An ad from Unilever's Dove that showed a black womanin a lighter colored shirt was supposed to spark sales for its body wash.
Instead, the spot set off a firestorm of criticism, with some consumers calling the ad racist and reminiscent of an older theme in soap ads, where a black person cleaned the "dirt" from their bodies, transforming into white people.
While the ad may have shocked consumers in the U.S., the clip's racially loaded imagery is far from ancient history, given a thriving multi-billion dollar global market for "skin lightening" products that often employ similar imagery and themes.
Take Unilever's (UL) Fair & Lovely cream, which was created in the 1970s when a scientist in its India operations discovered vitamin B3 could lighten skin color. The product's advertisements have often depicted women with darker skin tones losing out on the man they love or the job they seek -- until they lighten their skin with Fair & Lovely.
To be sure, Unilever's product isn't the only skin cream to be marketed this way. Consumers and activists are increasingly pushing back by organizing boycotts and raising questions about how the products are marketed.
Unilever's Fair & Lovely "commercials depict dark-skinned women transforming into light-skinned women with a direct result of success in romance and careers," wrote Sunil Bhatia, a professor at Connecticut College, in U.S. News & World Report earlier this year.
He added, "Preference of fair skin is a symptom of internalized racism and colorism – one of the tragic but enduring legacies of British imperialism."
Other regions are also witnessing backlashes to similar campaigns. Nivea pulled a "White Is Purity" slogan after some consumers complained it was racist. The ad, which was targeted to people in the Middle East, was also hijacked by white supremacists, who overlaid racist messages on top of the slogan. In another campaign, Unilever's Ponds ran an ad campaign in Pakistan touting "Dark out, white in." Unilever didn't immediately return a request for comment.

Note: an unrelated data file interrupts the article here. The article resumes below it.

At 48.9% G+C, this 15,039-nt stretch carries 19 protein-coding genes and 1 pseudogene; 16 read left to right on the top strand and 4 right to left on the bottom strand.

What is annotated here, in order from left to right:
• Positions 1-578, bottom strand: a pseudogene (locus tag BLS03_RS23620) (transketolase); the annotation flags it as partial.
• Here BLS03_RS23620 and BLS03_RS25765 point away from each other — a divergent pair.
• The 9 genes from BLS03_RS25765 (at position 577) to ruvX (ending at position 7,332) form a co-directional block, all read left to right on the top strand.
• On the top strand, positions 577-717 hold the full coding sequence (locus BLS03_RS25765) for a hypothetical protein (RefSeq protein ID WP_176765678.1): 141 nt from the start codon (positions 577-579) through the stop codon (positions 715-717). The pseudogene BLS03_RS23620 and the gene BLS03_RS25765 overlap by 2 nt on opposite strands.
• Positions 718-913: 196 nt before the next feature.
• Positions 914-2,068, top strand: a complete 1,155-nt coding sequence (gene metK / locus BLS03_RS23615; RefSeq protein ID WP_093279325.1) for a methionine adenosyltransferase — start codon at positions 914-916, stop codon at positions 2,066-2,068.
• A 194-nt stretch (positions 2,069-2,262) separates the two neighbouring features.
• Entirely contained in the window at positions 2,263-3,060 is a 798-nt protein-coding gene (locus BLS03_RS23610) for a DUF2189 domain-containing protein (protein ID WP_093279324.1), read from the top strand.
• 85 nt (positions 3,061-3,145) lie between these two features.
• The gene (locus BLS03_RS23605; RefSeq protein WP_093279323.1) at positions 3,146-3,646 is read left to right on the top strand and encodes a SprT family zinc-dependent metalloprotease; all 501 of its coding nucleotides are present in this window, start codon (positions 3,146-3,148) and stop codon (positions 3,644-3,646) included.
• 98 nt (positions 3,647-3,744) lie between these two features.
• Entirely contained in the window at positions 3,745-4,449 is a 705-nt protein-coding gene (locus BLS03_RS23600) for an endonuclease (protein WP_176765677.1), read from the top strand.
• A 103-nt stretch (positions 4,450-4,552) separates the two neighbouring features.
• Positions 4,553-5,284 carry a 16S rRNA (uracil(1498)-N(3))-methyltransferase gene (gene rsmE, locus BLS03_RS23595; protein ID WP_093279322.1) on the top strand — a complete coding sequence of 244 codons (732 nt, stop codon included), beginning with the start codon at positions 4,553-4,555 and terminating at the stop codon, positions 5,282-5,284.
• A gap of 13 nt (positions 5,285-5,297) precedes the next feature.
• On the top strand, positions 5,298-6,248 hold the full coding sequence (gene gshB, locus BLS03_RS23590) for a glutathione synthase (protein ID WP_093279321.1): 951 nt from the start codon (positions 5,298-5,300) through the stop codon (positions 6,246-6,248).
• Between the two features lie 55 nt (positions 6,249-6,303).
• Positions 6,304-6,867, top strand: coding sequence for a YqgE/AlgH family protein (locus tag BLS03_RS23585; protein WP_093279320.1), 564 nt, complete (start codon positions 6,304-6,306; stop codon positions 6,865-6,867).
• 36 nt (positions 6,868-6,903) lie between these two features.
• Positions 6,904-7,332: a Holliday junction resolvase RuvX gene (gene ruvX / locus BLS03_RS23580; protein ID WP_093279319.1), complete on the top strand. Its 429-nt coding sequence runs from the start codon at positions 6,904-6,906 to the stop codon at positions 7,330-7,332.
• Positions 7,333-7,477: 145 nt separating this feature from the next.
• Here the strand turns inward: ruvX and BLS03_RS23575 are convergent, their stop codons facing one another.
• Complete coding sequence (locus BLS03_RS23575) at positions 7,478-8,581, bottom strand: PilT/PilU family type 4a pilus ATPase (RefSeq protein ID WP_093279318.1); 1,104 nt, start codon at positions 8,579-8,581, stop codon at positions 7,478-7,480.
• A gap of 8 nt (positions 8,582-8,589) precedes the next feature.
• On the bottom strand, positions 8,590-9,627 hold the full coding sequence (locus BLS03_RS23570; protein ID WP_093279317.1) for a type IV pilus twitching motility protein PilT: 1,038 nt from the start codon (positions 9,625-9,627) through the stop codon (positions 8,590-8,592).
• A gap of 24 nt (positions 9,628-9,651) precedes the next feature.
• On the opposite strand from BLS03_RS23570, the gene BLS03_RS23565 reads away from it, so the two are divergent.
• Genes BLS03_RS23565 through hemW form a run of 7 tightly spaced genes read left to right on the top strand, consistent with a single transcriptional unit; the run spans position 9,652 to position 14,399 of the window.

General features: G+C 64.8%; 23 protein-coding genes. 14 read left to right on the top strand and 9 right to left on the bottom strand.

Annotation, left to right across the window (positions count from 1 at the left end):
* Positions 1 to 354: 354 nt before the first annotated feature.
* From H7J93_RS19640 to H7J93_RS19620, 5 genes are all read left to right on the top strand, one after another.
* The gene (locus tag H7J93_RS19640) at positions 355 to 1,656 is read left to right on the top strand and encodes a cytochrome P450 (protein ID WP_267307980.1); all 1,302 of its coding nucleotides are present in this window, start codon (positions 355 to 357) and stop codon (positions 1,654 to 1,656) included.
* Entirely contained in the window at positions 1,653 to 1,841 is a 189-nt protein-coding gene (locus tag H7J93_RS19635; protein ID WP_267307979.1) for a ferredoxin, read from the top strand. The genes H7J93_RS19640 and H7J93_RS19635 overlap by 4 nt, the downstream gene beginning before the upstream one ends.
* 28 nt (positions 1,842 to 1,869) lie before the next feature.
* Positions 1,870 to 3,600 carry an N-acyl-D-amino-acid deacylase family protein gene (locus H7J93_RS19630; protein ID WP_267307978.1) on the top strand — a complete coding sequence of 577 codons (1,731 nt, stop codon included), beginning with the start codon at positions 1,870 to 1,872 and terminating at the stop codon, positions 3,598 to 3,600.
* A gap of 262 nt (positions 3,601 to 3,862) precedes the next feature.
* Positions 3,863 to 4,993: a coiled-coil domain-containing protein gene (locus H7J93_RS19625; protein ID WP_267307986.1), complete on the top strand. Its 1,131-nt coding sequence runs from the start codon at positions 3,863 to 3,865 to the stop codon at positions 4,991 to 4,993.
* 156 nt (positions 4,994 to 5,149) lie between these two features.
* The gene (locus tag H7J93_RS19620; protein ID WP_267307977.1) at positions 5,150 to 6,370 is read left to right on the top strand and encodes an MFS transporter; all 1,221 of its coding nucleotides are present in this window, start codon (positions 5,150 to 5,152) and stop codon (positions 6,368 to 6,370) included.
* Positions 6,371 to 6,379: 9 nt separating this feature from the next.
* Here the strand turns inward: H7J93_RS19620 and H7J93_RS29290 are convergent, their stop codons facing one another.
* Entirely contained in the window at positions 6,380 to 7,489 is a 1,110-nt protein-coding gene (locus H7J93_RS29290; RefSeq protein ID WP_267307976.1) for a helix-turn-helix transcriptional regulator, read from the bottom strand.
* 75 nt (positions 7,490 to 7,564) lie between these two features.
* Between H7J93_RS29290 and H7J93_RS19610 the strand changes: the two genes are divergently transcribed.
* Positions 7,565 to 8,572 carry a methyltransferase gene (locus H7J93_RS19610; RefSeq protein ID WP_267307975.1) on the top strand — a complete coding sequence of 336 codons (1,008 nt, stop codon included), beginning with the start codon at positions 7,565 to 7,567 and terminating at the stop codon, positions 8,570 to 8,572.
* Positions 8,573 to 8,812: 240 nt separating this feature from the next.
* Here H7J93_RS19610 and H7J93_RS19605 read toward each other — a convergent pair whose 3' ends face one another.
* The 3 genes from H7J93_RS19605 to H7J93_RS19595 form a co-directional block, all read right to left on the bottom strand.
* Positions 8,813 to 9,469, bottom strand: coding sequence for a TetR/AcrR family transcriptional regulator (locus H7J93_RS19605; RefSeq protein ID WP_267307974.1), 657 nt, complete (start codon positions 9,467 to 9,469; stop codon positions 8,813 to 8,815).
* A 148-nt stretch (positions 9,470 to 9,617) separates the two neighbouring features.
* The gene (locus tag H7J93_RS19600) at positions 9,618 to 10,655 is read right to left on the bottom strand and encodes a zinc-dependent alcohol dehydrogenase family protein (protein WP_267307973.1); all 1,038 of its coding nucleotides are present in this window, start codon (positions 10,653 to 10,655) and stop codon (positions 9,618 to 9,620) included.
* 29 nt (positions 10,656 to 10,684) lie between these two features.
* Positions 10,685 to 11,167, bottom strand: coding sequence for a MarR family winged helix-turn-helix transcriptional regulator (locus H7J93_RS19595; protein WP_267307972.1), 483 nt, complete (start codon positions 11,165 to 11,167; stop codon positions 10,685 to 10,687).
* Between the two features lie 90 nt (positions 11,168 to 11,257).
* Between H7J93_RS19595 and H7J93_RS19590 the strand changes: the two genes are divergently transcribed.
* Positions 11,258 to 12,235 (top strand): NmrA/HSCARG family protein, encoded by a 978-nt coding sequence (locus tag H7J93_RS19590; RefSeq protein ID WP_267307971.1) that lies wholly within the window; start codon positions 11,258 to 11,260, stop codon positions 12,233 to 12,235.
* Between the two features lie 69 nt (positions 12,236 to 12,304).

The woman who portrayed the black woman in the controversial Dove ad, Lola Ogunyemi, noted that she was aware how the beauty industry has long relied on lighter-skinned or white models to portray the ideal beauty.
"Historically, and in many countries still today, darker models are even used to demonstrate a product's skin-lightening qualities to help women reach this standard," Ogunyemi wrote in The Guardian. "This repressive narrative is one I have seen affect women from many different communities I've been a part of. And this is why, when Dove offered me the chance to be the face of a new body wash campaign, I jumped."
She added, "If I had even the slightest inclination that I would be portrayed as inferior, or as the 'before' in a before-and-after shot, I would have been the first to say an emphatic 'no.'"
Ogunyemi noted that the full 30-second TV commercial represented the campaign's message more accurately, which was supposed to celebrate diversity, noting that she believed the shorter clips were misinterpreted.
That may be, but consumers are reacting to a long history of ads that play on racist tropes and create insecurities and fear within women and men who don't conform to the industry's vision of what's beautiful. It's clear there's big business in these techniques: The global market for skin lighteners will top $31 billion by 2024, according to Global Industry Analysts.
Skin-lightening products that target men are gaining traction, while the fastest-growing market is the Asia-Pacific region, where sales are jumping more than 10 percent on a compound annual basis. Despite Dove's apology, the issues with problematic marketing is far from skin deep.
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